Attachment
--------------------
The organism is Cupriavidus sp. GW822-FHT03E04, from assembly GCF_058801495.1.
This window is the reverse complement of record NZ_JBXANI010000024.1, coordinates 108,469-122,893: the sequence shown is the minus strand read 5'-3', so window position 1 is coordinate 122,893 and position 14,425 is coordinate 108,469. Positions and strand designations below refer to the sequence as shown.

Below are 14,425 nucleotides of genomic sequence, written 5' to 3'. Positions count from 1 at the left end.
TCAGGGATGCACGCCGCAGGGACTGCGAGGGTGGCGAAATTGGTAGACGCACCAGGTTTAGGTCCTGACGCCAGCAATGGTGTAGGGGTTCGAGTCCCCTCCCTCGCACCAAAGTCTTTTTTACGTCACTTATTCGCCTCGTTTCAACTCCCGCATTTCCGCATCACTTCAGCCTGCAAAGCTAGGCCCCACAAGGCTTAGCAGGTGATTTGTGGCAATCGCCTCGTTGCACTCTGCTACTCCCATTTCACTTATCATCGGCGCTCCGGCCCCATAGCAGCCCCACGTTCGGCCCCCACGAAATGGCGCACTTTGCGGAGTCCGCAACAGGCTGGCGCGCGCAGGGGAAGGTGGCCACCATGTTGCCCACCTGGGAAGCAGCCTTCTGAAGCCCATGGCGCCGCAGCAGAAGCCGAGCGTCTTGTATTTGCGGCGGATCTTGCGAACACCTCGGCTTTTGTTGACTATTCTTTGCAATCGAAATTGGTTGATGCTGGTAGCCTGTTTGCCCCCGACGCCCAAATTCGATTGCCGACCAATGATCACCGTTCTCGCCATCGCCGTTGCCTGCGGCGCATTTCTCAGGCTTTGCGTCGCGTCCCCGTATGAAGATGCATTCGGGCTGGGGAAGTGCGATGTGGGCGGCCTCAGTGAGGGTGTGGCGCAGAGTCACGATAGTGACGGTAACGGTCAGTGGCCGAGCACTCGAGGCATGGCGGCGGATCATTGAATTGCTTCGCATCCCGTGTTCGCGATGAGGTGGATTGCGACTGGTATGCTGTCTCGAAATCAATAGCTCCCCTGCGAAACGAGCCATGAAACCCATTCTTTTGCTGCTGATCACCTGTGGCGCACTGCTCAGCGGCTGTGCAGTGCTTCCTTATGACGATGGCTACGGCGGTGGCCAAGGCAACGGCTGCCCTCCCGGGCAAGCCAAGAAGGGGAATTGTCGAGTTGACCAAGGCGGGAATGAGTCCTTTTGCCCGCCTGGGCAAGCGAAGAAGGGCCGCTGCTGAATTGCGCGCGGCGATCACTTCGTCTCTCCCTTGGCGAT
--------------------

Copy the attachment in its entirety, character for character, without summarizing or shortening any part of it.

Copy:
The organism is Cupriavidus sp. GW822-FHT03E04, from assembly GCF_058801495.1.
This window is the reverse complement of record NZ_JBXANI010000024.1, coordinates 108,469-122,893: the sequence shown is the minus strand read 5'-3', so window position 1 is coordinate 122,893 and position 14,425 is coordinate 108,469. Positions and strand designations below refer to the sequence as shown.

Below are 14,425 nucleotides of genomic sequence, written 5' to 3'. Positions count from 1 at the left end.
TCAGGGATGCACGCCGCAGGGACTGCGAGGGTGGCGAAATTGGTAGACGCACCAGGTTTAGGTCCTGACGCCAGCAATGGTGTAGGGGTTCGAGTCCCCTCCCTCGCACCAAAGTCTTTTTTACGTCACTTATTCGCCTCGTTTCAACTCCCGCATTTCCGCATCACTTCAGCCTGCAAAGCTAGGCCCCACAAGGCTTAGCAGGTGATTTGTGGCAATCGCCTCGTTGCACTCTGCTACTCCCATTTCACTTATCATCGGCGCTCCGGCCCCATAGCAGCCCCACGTTCGGCCCCCACGAAATGGCGCACTTTGCGGAGTCCGCAACAGGCTGGCGCGCGCAGGGGAAGGTGGCCACCATGTTGCCCACCTGGGAAGCAGCCTTCTGAAGCCCATGGCGCCGCAGCAGAAGCCGAGCGTCTTGTATTTGCGGCGGATCTTGCGAACACCTCGGCTTTTGTTGACTATTCTTTGCAATCGAAATTGGTTGATGCTGGTAGCCTGTTTGCCCCCGACGCCCAAATTCGATTGCCGACCAATGATCACCGTTCTCGCCATCGCCGTTGCCTGCGGCGCATTTCTCAGGCTTTGCGTCGCGTCCCCGTATGAAGATGCATTCGGGCTGGGGAAGTGCGATGTGGGCGGCCTCAGTGAGGGTGTGGCGCAGAGTCACGATAGTGACGGTAACGGTCAGTGGCCGAGCACTCGAGGCATGGCGGCGGATCATTGAATTGCTTCGCATCCCGTGTTCGCGATGAGGTGGATTGCGACTGGTATGCTGTCTCGAAATCAATAGCTCCCCTGCGAAACGAGCCATGAAACCCATTCTTTTGCTGCTGATCACCTGTGGCGCACTGCTCAGCGGCTGTGCAGTGCTTCCTTATGACGATGGCTACGGCGGTGGCCAAGGCAACGGCTGCCCTCCCGGGCAAGCCAAGAAGGGGAATTGTCGAGTTGACCAAGGCGGGAATGAGTCCTTTTGCCCGCCTGGGCAAGCGAAGAAGGGCCGCTGCTGAATTGCGCGCGGCGATCACTTCGTCTCTCCCTTGGCGAT